Turning to how the differences between men and women are understood in the context of Christianity, I would like to highlight three perspectives, as already mentioned at the beginning of this post.

First, there is St. John Paul II’s Theology of the Body, as set out in his “Men and Women He Created Them,” which I have already written about at length here. The only insight I’d like to point to here is John Paul II’s insistence on men and women being created “in the image of God” intrinsically referring to the communion of Persons in the Trinity. He makes this clear by saying that “man2 became the image of God not only through his own humanity, but also through the communion of persons, which man and woman form from the very beginning.” And it is in this context that the differences between men and women have a specific purpose, which is that these “two reciprocally completing ways of “being a body” [… are] complementary dimensions of self-knowledge and self-determination.” This in turn leads John Paul II to saying that a person’s “sex expresses an ever-new surpassing of the limit of man’s solitude [… and] always implies that in a certain way one takes upon oneself the solitude of the body of the second “I” as one’s own.” Men and women are different and complementary, but in profound, existential ways rather than as reducible to a trivial set of typical features or traits.

Second, the New Testament is rich in portraying different roles played by men versus women in the context of Jesus’ mission on Earth. Here Damiano Marzotto’s “Pietro e Maddalena” (mentioned by Pope Francis as being on his reading list), does a superb job of analyzing what these roles are in the Gospels, as a first step towards understanding how women could play the prominent role that they need to have in the Church, which they lack today. Marzotto summarizes his findings by first pointing out a greater propensity in women for welcoming Jesus’ teaching and making themselves available for a deepening and contemplation of his message (with men then acting on what the women understood). Mary’s keeping the events surrounding Jesus’ birth and “reflecting on them in her heart” (Luke 2:19) illustrates this very clearly. This places women in a position of welcoming novelty, of taking risks and of stepping out of line - traits not commonly associated with women in first century Palestine. The women of the Gospel, while having some common features, very much break the mold of societal stereotypes - another argument against characterizing men and women by sets of static, opposed features. The second aspect that Marzotto identifies in the women of the Gospel is an ability to anticipate Jesus’ actions and to provoke him or the apostles to action. Mary’s intervention at the wedding in Cana (John 2:1-12), or Mary Magdalene going to the apostles after meeting the risen Christ (John 20:1-3) are good examples here. Finally, Marzotto also argues that women have been responsible for a broadening of Jesus’ mission, for a greater universality of who it is addressed to. Here the woman suffering from hemorrhage (Mark 5:25-34), the Samaritan woman (John 4:4-42), the Canaanite woman (Matthew 15:21-28), or the widow of Nain (Luke 7:11-17) are great examples.

Third, the Servant of God, Chiara Lubich, in her intellectual visions (like those of Sts. Teresa of Ávila and Ignatius) during the summer of 1949 (referred to as the Paradise ’49), prefigures St. John Paul II’s interpreting the relationship between men and women from the perspective of the Trinity. As Giuseppe Maria Zanghí puts it, “this means that a meeting between the two “differences” requires, in each one of the two, a fullness of being: their synthesis is possible [...] because, already before the two meet, each one of them is complete in themselves. Every form of weakness, every temptation of “subjection”, is overcome. [...] True unity between man and woman can be achieved if each of the two realities is fulfilled in itself.” During her visions in 1949, Lubich recounts the following insight:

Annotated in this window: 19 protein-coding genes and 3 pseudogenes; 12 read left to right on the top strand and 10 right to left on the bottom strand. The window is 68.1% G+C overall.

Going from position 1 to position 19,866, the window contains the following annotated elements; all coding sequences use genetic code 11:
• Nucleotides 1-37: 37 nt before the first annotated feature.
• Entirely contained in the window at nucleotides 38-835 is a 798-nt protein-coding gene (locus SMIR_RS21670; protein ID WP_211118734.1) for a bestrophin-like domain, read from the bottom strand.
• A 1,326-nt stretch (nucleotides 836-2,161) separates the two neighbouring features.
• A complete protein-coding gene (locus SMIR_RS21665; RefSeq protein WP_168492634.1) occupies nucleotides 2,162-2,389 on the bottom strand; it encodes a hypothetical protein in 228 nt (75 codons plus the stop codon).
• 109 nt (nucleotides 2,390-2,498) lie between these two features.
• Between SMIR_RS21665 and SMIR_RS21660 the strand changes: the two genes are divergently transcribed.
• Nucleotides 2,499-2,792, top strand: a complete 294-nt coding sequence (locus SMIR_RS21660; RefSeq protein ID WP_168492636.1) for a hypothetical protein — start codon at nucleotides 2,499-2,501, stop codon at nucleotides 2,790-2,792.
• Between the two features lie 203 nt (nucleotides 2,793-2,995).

“The perfect man has the woman in him: he contains in his strength all of feminine sweetness, in his directness all of a woman’s suppleness. His character is unitarian, closed and severe like unity. But, if he is perfect (unitarian), he contains in himself the Trinity, who is a woman that is all open, caressing, loving. So the woman too, if she is perfect, encloses her open character in self-restraint that is reminiscent of the Madonna. She is man. Trinity in Unity.” (Paradise ’49, 1319-1320)3
The relationship between men and women, as understood also by Lubich in her mystical vision, is one of unity in distinction and distinction in unity, which is love. To reduce it only to distinction, and to a simplistic binary one at that, is to deny the Trinitarian image in which both men and women were made, and it is also to distort the complex and deeply beautiful picture that science is in the process of understanding as we speak.

[UPDATE on 17 November 2014:] Today Pope Francis opened a symposium on precisely the subject of how men and women relate, entitled “The Complementarity of Man and Woman in Marriage,” during which he had the following to say about the nature of differences between the sexes:
“Christians find [the] deepest meaning [of complementarity] in the first Letter to the Corinthians where Saint Paul tells us that the Spirit has endowed each of us with different gifts so that-just as the human body’s members work together for the good of the whole-everyone’s gifts can work together for the benefit of each. (cf. 1 Cor. 12). To reflect upon “complementarity” is nothing less than to ponder the dynamic harmonies at the heart of all Creation. [...]

When we speak of complementarity between man and woman in this context, let us not confuse that term with the simplistic idea that all the roles and relations of the two sexes are fixed in a single, static pattern. Complementarity will take many forms as each man and woman brings his or her distinctive contributions to their marriage and to the formation of their children — his or her personal richness, personal charisma.”

1 But, we’ll have to leave that for another time ...
2 “Man” here meaning the human person (as is clear from the context of the original text).
3 Apologies for the crude translation, the Italian original can be found in Zanghí's “Leggendo un carisma” on pp. 149-150.